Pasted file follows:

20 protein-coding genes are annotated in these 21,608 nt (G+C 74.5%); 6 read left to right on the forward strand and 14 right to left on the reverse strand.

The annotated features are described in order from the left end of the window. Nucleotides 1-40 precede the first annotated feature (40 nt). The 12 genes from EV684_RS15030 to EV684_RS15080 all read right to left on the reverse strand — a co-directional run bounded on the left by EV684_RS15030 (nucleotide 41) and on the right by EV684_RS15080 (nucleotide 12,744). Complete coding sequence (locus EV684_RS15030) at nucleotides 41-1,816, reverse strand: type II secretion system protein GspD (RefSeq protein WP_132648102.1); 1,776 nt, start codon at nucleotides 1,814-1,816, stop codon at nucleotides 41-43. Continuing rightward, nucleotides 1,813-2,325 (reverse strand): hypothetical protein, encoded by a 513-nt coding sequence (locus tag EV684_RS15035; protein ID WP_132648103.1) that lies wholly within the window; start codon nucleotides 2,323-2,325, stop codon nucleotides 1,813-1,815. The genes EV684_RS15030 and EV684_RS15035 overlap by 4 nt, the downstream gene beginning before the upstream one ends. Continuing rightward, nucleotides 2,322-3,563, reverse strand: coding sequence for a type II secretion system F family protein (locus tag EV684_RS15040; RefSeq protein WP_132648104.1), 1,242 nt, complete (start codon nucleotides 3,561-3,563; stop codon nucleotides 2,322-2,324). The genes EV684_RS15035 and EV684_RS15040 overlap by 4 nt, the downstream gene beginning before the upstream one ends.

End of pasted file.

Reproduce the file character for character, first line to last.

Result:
20 protein-coding genes are annotated in these 21,608 nt (G+C 74.5%); 6 read left to right on the forward strand and 14 right to left on the reverse strand.

The annotated features are described in order from the left end of the window. Nucleotides 1-40 precede the first annotated feature (40 nt). The 12 genes from EV684_RS15030 to EV684_RS15080 all read right to left on the reverse strand — a co-directional run bounded on the left by EV684_RS15030 (nucleotide 41) and on the right by EV684_RS15080 (nucleotide 12,744). Complete coding sequence (locus EV684_RS15030) at nucleotides 41-1,816, reverse strand: type II secretion system protein GspD (RefSeq protein WP_132648102.1); 1,776 nt, start codon at nucleotides 1,814-1,816, stop codon at nucleotides 41-43. Continuing rightward, nucleotides 1,813-2,325 (reverse strand): hypothetical protein, encoded by a 513-nt coding sequence (locus tag EV684_RS15035; protein ID WP_132648103.1) that lies wholly within the window; start codon nucleotides 2,323-2,325, stop codon nucleotides 1,813-1,815. The genes EV684_RS15030 and EV684_RS15035 overlap by 4 nt, the downstream gene beginning before the upstream one ends. Continuing rightward, nucleotides 2,322-3,563, reverse strand: coding sequence for a type II secretion system F family protein (locus tag EV684_RS15040; RefSeq protein WP_132648104.1), 1,242 nt, complete (start codon nucleotides 3,561-3,563; stop codon nucleotides 2,322-2,324). The genes EV684_RS15035 and EV684_RS15040 overlap by 4 nt, the downstream gene beginning before the upstream one ends.